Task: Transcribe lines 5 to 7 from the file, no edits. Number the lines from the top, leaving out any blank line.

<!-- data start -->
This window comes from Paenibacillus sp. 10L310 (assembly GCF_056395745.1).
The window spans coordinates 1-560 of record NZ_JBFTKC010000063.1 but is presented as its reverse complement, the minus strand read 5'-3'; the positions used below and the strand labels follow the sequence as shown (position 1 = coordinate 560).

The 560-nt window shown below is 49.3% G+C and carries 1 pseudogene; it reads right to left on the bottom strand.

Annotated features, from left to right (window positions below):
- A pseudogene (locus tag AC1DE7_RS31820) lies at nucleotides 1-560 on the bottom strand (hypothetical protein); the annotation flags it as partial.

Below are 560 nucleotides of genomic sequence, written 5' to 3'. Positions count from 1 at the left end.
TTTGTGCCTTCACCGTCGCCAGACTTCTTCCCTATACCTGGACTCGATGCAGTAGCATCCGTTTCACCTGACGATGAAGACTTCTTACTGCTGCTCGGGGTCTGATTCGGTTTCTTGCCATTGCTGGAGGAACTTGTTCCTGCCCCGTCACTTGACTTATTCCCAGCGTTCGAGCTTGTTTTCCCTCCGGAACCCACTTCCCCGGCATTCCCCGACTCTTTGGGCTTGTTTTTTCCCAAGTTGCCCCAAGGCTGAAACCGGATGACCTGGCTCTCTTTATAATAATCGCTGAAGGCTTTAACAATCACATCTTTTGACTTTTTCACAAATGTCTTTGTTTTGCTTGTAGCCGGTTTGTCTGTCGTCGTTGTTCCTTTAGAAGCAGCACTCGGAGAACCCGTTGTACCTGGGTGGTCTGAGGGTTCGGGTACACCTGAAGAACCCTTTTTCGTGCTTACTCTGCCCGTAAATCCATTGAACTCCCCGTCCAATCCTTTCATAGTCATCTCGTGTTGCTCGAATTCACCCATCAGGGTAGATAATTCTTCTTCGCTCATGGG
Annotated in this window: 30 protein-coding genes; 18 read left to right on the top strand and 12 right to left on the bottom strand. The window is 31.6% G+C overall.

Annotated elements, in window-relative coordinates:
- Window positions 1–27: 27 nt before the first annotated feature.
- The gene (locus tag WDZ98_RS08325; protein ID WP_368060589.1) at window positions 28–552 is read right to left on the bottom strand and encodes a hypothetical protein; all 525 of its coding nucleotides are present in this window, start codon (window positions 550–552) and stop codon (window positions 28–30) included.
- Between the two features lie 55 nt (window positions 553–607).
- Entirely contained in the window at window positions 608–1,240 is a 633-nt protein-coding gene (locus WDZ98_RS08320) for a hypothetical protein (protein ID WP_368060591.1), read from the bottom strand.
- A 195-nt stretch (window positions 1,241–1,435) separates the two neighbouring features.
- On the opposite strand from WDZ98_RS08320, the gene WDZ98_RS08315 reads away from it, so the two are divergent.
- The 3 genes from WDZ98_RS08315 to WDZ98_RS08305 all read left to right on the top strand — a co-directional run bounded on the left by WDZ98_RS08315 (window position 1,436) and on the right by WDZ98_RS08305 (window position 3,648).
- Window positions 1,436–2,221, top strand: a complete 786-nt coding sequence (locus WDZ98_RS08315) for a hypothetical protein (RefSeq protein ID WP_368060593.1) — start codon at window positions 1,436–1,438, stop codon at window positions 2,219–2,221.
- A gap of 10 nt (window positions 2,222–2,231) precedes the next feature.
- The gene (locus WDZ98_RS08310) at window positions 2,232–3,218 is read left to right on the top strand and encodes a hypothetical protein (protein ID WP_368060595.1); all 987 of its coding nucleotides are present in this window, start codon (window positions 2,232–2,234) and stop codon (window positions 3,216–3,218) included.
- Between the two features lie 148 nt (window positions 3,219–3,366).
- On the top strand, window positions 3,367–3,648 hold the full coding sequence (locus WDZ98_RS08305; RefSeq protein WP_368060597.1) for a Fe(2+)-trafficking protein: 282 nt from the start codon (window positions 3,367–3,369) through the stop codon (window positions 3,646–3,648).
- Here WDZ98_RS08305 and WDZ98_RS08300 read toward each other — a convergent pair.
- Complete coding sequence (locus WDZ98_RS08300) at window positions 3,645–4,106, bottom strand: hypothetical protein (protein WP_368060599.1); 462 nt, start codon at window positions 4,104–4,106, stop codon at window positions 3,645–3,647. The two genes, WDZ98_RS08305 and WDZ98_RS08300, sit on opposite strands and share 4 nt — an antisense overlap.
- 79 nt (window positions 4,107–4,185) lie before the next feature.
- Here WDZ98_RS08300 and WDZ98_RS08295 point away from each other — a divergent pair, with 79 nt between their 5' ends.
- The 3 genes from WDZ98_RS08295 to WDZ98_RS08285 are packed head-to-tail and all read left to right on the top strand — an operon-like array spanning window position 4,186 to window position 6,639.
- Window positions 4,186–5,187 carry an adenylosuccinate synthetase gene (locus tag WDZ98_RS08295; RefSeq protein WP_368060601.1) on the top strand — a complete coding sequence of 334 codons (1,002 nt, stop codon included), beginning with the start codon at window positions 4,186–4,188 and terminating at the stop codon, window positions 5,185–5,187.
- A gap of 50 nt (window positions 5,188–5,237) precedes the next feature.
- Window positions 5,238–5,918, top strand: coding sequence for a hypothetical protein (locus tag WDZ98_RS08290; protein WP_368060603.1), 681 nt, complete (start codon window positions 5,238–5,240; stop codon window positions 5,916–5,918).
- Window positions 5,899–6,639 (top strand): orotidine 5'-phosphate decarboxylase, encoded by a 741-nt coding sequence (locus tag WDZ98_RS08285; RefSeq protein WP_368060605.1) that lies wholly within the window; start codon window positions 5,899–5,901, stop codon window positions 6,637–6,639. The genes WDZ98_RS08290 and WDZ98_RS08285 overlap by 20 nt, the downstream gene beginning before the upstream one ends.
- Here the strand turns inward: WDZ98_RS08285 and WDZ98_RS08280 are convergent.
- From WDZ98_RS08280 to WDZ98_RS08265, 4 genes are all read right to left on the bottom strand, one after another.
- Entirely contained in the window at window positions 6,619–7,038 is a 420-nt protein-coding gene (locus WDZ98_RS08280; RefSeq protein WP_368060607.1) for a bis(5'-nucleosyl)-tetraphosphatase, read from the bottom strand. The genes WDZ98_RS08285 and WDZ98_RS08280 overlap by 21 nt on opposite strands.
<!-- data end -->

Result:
- A pseudogene (locus tag AC1DE7_RS31820) lies at nucleotides 1-560 on the bottom strand (hypothetical protein); the annotation flags it as partial.

Below are 560 nucleotides of genomic sequence, written 5' to 3'. Positions count from 1 at the left end.
TTTGTGCCTTCACCGTCGCCAGACTTCTTCCCTATACCTGGACTCGATGCAGTAGCATCCGTTTCACCTGACGATGAAGACTTCTTACTGCTGCTCGGGGTCTGATTCGGTTTCTTGCCATTGCTGGAGGAACTTGTTCCTGCCCCGTCACTTGACTTATTCCCAGCGTTCGAGCTTGTTTTCCCTCCGGAACCCACTTCCCCGGCATTCCCCGACTCTTTGGGCTTGTTTTTTCCCAAGTTGCCCCAAGGCTGAAACCGGATGACCTGGCTCTCTTTATAATAATCGCTGAAGGCTTTAACAATCACATCTTTTGACTTTTTCACAAATGTCTTTGTTTTGCTTGTAGCCGGTTTGTCTGTCGTCGTTGTTCCTTTAGAAGCAGCACTCGGAGAACCCGTTGTACCTGGGTGGTCTGAGGGTTCGGGTACACCTGAAGAACCCTTTTTCGTGCTTACTCTGCCCGTAAATCCATTGAACTCCCCGTCCAATCCTTTCATAGTCATCTCGTGTTGCTCGAATTCACCCATCAGGGTAGATAATTCTTCTTCGCTCATGGG